Trying to figure out when you're ovulating can be difficult and an ovulation calculator can really help you figure out when you're ovulating.
But when you're trying for a baby it's important to know your body and knowing the signs and symptoms of when you're ovulating can make a huge difference when it comes to trying to conceive.
So, why is it important to know when you're ovulating? There are many reasons why, with one being if you feel those first signs of ovulation, it's recommended to have sex with your partner, as a males sperm can live up to 7 days, so having sex before ovulation can increase your chances of conceiving.
Remember, it's also important not to get too focussed on trying to conceive and just enjoy the time with your partner, as less stress will help to increase your chances of getting pregnant!
What is ovulation?
Ovulation is the release of an egg from the ovaries and often happens around day 14 of a 28-day cycle. It's recommended to count backwards 14 days of when your period is due. There are a lot of ways to increase your chances of conceiving, but around the time of ovulation is the best time to try for a baby.
When the egg is released, it travels through the fallopian tubes and into the uterus, but it only survives for 12-24 hours. To become pregnant, the egg will need to be fertilised by a sperm cell. Sperm can live up to 7-days in a woman's body, so having sex before you begin ovulating is often recommended.
What are the signs of ovulation?
It's important to know the signs of when your body is ready to conceive as knowing about your body and noticing the different signs will increase your chances of being able to conceive.
- Cervical mucus: You've probably not paid much attention to your vaginal discharge on a month-to-month basis, but it's important to check it as you could be trying to conceive when your body is least ready. "In the run-up to ovulation, cervical fluid increases in volume and fertile qualities. It may resemble thin hand lotion or become clear and slippery - like raw egg whites - and this is a strong indicator that your body is gearing up for ovulation, so take advantage of it!" says Maisie Hill, author of Period Power.
- Feeling sore: When your body is starting to ovulate, your breasts might become tender and your nipples might be sore. You might even get pain in your lower abdomen - mittelschmerz - which happens to 1 in 5 women and is completely normal. These pains are often a result of increased hormone levels.
- Increased sex drive: If you suddenly find yourself feeling more loving and affectionate towards your partner, it could be your body's way of telling you it's time to head to the bedroom. When ovulating, a woman's sex drive peaks which helps in the baby-making process.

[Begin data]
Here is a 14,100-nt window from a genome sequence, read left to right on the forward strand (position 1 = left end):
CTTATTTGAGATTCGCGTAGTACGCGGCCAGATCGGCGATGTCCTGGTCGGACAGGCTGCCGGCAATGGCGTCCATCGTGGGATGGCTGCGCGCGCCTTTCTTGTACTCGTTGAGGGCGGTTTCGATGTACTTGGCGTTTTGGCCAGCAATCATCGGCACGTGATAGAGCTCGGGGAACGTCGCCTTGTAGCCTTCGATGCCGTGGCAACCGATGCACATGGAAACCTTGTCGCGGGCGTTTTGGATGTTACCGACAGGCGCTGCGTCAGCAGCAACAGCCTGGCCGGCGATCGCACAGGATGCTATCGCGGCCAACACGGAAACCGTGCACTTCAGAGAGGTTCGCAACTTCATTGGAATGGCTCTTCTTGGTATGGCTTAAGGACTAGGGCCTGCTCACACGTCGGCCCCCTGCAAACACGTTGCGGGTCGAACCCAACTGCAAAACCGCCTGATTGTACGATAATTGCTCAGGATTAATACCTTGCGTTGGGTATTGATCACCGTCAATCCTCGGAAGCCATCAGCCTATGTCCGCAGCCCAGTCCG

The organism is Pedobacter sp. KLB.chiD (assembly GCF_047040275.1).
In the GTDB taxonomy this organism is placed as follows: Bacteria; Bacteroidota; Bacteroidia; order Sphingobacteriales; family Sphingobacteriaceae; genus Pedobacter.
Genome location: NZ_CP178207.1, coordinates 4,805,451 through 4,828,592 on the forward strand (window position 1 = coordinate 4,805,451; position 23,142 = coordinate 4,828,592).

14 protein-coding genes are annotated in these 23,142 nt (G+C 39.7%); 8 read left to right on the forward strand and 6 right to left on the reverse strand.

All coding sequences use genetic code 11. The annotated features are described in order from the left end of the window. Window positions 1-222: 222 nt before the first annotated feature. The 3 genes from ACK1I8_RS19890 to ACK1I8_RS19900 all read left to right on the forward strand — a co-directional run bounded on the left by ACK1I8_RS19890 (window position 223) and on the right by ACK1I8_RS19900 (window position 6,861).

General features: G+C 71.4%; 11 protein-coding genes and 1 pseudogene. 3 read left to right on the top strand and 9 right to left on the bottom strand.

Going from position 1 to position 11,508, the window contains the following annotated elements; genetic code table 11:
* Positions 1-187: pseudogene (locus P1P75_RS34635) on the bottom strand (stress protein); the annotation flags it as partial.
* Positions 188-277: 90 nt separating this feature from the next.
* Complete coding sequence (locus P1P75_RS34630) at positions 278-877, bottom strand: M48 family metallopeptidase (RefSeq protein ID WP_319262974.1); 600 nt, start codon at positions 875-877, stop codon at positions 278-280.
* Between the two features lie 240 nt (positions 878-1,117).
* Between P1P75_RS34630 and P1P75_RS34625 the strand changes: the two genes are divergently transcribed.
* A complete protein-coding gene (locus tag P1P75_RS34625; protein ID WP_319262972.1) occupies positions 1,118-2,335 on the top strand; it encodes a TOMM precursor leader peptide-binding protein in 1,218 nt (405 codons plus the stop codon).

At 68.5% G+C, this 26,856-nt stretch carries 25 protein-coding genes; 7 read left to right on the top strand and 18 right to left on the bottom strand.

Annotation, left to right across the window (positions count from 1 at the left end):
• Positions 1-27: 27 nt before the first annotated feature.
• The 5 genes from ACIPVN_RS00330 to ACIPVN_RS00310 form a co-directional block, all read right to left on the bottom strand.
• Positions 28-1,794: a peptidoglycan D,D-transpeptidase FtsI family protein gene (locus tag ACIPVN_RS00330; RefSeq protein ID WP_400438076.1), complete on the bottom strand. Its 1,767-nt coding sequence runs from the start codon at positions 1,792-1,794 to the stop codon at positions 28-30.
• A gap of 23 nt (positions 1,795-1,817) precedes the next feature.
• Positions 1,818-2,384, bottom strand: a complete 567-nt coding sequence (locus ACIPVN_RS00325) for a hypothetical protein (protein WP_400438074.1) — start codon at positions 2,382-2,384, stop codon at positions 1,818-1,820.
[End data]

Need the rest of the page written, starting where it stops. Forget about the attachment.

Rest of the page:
- Pelvic pain: 1 in 5 women will experience pelvic pain during the time of ovulation. However, it is not always a reliable sign that you are definitely ovulating so it's important to notice other signs that your body is showing you.
- Changes in body temperature: Taking your body temperature can give you a good idea as to when you're ovulating, as your body temperature increases slightly. This isn't a recommended way of charting ovulation, but it gives you an idea of when you are most fertile. When your body temperature has been higher for 3 days, it means that your body has already ovulated. Checking your temperature frequently over several months is a good way for you to build a pattern so that it will be easier for your to predict when you're most fertile.
"Other signs of ovulation include an increase in sexual desire thanks to oestrogen and testosterone peaking, feeling ovulation pain (mittelschmerz), and a positive on an ovulation predictor kit (OPK)," explains Maisie.
"OPKs detect a surge in a hormone called luteinising hormone (LH), though this method shouldn’t be relied on as a way of timing sex as it’s easy to miss the surge and by the time LH is peaking, a significant amount of your fertile window will have already passed."
How long does ovulation last?
Ovulation is different for each woman and their cycle, as some women have a 28 days cycle while others have a 36 day cycle. Usually, ovulation is one day but you're are fertile up to 5 days before you start ovulating and on the day of ovulation, too. You're most fertile during the two days before ovulation and you have a better chance of conceiving on those two days.
For women with irregular periods or little time for regular sex, ovulation calculators and ovulation predictor kits are incredibly helpful.
Meet the expert: Maisie Hill is highly qualified and sought-after women’s health expert with over a decade of experience as a practitioner and birth doula. She is the author of best-selling novel Period Power.
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